December 10, 2013 at 4:51 pm #82535
Interesting and poignant…….
Millions of pounds donated to Comic Relief have been invested in funds with shares in tobacco, alcohol and arms firms, BBC Panorama has learned.
The BBC has also seen evidence which suggests Save the Children censored criticism of energy firms, to avoid upsetting corporate partners.
Comic Relief said it used its funds to "deliver the greatest benefits to the most vulnerable people".
Save the Children said its campaigns were unaffected by any partnerships.
Comic Relief has raised nearly £1bn for worthwhile causes in the UK and abroad.
It pays out the money it receives to other charities, sometimes over several years.
That means Comic Relief holds tens of millions of pounds at any one time.
The charity uses a number of managed funds which invests that money on the charity's behalf, including in the stock market.
Panorama has learnt that between 2007 and 2009, some of these investments, amounting to millions of pounds, appear to contradict several of its core aims.
Despite its mission statement claiming it is committed to helping "people affected by conflict", in 2009 the charity had £630,000 invested in shares in weapons firm BAE Systems.
Comic Relief also had more than £300,000 invested in shares in the alcohol industry despite its mission statement saying it is "working to reduce alcohol misuse and minimise alcohol related harm".
The majority was invested in Diageo, which manufactures dozens of alcoholic drinks and was recently criticised by the Health Select Committee for exploiting weaknesses in the regulation of alcohol advertising.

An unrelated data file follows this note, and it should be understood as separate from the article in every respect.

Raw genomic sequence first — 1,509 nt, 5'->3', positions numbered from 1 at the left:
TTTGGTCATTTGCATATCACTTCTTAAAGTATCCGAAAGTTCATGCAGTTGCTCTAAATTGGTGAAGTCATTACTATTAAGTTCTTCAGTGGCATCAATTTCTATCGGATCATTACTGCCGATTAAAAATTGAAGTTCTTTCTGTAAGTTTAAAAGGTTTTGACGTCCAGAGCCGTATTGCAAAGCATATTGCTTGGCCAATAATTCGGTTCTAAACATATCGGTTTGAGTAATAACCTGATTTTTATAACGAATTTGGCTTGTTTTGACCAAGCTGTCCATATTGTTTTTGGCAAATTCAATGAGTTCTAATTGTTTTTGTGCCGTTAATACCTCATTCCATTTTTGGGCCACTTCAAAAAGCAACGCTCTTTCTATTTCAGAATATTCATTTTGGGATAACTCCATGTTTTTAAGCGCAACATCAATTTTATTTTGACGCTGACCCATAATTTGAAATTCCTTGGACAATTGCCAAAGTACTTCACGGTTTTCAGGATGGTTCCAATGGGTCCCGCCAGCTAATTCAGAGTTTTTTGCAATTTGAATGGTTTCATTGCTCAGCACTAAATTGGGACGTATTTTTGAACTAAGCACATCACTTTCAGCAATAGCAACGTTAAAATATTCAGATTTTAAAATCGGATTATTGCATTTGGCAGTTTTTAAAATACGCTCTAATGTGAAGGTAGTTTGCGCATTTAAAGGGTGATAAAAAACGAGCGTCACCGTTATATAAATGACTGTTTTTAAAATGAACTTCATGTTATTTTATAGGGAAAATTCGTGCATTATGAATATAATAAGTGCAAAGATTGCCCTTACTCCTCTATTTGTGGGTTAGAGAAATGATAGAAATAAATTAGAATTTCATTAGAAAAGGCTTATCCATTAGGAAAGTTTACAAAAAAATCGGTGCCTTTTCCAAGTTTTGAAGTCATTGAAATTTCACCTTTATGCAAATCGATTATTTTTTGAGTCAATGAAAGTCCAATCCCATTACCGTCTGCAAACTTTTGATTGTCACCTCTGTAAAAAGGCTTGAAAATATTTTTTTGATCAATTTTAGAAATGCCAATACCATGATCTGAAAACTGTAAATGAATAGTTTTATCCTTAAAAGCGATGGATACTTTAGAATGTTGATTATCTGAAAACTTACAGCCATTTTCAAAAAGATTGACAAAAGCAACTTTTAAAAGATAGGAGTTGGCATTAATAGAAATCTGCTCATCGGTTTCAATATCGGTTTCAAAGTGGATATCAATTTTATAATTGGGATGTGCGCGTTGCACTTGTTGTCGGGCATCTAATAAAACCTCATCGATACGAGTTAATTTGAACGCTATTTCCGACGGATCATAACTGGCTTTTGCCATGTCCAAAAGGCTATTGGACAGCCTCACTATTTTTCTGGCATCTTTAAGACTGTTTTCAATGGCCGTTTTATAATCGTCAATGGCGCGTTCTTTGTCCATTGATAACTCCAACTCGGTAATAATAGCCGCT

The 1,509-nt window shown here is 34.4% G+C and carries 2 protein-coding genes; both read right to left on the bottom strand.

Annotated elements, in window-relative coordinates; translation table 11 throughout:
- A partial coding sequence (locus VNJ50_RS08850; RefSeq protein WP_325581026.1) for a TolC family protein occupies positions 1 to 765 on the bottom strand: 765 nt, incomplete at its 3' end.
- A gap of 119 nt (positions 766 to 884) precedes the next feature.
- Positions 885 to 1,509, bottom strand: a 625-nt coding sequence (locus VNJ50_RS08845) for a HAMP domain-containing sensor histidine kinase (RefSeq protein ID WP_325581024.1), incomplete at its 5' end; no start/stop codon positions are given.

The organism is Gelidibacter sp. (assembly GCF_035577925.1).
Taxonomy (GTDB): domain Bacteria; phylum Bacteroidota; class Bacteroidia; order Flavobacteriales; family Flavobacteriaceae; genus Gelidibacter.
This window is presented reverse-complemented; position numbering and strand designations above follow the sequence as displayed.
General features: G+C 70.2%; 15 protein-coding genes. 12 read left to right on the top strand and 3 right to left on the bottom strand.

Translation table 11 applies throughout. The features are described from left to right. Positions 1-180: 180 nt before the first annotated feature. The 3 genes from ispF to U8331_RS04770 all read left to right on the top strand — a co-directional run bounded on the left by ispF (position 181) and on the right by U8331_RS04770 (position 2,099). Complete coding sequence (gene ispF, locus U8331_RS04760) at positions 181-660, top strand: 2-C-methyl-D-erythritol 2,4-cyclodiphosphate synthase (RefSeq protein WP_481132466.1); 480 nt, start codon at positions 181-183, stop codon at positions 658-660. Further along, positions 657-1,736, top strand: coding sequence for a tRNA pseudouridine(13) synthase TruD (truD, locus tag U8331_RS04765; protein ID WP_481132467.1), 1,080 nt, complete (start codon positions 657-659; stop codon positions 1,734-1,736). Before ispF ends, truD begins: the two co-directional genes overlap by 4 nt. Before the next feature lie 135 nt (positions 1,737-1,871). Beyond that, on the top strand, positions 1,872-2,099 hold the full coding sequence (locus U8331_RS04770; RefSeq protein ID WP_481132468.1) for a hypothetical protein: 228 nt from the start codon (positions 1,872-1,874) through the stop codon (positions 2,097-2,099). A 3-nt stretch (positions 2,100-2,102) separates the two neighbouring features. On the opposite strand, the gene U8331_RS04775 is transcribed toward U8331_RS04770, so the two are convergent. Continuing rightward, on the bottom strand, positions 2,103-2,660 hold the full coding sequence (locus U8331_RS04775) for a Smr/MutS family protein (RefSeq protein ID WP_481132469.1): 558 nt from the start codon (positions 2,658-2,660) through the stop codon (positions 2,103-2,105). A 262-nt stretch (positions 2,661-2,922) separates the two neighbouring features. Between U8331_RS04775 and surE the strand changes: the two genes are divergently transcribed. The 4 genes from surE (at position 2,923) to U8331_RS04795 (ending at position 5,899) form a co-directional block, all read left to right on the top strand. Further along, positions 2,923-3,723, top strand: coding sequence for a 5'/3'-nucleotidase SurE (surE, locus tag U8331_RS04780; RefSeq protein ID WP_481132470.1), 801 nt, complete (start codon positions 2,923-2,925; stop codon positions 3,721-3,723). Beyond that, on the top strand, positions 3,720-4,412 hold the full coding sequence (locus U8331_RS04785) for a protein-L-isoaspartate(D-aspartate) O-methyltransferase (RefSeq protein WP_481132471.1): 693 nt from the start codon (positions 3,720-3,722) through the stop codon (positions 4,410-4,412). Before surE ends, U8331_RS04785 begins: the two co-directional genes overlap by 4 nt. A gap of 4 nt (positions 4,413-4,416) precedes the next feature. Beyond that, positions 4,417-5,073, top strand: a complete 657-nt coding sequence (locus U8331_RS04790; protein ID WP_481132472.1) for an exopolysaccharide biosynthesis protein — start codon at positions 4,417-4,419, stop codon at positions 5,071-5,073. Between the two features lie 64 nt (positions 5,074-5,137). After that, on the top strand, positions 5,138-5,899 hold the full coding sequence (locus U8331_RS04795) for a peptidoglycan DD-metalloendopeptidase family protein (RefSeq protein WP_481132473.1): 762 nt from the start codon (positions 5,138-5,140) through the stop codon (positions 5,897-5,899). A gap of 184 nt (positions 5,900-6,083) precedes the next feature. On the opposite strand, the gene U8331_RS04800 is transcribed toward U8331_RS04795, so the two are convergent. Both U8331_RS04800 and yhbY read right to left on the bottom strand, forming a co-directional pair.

Comic Relief also appeals for money to fight tuberculosis and has given over £300,000 to a charity called Target Tuberculosis.
Target TB believes that smoking may be responsible for over 20% of TB cases worldwide.
While raising funds in 2009, nearly £3m of Comic Relief money was invested in shares in tobacco companies.
'Risking their reputation'
During that time, entrepreneur and Dragon's Den star Duncan Bannatyne was a full trustee of Comic Relief.
In 2008 he made a BBC documentary attacking a tobacco company for targeting African children.
He told Panorama he "wouldn't put donors' money into tobacco companies" and said charities should invest ethically.
Ethical fund manager Helen Wildsmith looks after the cash of thousands of charities.
She said she was surprised that a charity as high profile as Comic Relief would risk its reputation and future donations.